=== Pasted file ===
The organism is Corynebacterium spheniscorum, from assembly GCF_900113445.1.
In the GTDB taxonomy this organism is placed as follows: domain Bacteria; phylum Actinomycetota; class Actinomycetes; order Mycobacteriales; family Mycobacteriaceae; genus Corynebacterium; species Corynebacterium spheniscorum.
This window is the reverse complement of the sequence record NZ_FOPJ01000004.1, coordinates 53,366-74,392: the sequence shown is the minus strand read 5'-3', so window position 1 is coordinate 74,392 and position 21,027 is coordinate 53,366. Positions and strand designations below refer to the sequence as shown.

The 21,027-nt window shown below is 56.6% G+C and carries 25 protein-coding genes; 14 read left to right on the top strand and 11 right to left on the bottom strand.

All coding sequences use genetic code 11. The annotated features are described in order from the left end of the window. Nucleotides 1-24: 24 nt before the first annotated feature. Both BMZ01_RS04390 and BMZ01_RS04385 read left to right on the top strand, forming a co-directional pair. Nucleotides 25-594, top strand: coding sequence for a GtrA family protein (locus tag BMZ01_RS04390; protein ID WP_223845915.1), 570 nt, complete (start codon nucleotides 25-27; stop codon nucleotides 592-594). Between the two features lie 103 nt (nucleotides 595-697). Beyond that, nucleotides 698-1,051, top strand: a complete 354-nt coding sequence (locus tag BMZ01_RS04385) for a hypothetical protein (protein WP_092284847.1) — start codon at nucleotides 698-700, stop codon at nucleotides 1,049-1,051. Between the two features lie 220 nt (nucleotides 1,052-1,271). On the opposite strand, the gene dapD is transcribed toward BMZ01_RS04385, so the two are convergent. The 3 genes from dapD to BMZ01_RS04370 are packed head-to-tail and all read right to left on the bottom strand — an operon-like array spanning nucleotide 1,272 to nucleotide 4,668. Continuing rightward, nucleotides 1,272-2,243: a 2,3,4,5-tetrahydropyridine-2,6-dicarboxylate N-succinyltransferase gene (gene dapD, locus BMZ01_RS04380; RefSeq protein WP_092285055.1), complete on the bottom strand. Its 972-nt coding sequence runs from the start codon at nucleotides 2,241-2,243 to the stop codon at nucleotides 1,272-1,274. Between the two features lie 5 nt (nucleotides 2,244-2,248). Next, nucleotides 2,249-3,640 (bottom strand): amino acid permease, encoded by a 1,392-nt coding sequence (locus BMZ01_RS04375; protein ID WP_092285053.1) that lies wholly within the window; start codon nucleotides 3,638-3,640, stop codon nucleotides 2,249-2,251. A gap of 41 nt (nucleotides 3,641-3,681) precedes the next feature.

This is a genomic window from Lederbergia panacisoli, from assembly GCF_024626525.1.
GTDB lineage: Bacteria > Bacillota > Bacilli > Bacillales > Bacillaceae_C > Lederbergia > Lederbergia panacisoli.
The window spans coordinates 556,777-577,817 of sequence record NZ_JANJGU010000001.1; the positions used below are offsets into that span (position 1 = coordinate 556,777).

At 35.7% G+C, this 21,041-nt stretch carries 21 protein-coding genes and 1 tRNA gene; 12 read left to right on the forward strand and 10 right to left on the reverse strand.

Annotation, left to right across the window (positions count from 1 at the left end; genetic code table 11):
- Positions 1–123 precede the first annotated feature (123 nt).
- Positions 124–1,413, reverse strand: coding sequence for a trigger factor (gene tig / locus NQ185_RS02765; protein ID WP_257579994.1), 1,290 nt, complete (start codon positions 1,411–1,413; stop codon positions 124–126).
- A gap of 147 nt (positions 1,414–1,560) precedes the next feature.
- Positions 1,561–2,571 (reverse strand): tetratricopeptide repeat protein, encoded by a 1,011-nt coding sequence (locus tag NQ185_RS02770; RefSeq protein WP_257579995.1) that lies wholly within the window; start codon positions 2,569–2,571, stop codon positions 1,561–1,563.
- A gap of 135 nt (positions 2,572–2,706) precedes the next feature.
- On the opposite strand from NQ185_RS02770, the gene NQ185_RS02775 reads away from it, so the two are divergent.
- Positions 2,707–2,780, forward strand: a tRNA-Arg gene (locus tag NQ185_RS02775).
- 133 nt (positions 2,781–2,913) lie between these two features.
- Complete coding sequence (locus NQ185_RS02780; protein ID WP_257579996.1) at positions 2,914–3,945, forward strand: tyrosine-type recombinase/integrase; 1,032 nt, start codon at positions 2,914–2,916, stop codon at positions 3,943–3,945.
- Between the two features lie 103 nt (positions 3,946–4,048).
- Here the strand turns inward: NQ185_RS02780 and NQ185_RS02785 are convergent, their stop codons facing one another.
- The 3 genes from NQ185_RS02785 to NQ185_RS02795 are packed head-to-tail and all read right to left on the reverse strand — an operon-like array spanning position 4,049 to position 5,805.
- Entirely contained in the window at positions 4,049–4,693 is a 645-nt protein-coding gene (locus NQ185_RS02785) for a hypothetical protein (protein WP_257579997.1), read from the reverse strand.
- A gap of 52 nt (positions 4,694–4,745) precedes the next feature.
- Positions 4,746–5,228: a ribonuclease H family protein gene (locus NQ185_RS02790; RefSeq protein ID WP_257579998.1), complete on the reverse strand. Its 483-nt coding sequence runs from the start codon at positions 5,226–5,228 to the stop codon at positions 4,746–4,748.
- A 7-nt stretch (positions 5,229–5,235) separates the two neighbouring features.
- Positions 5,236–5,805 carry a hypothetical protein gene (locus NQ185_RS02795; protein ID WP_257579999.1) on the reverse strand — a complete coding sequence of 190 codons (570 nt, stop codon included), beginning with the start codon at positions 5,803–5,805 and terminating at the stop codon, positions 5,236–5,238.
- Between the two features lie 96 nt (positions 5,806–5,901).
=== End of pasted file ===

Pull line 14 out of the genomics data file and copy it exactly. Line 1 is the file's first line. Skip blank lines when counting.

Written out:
- Positions 1,561–2,571 (reverse strand): tetratricopeptide repeat protein, encoded by a 1,011-nt coding sequence (locus tag NQ185_RS02770; RefSeq protein WP_257579995.1) that lies wholly within the window; start codon positions 2,569–2,571, stop codon positions 1,561–1,563.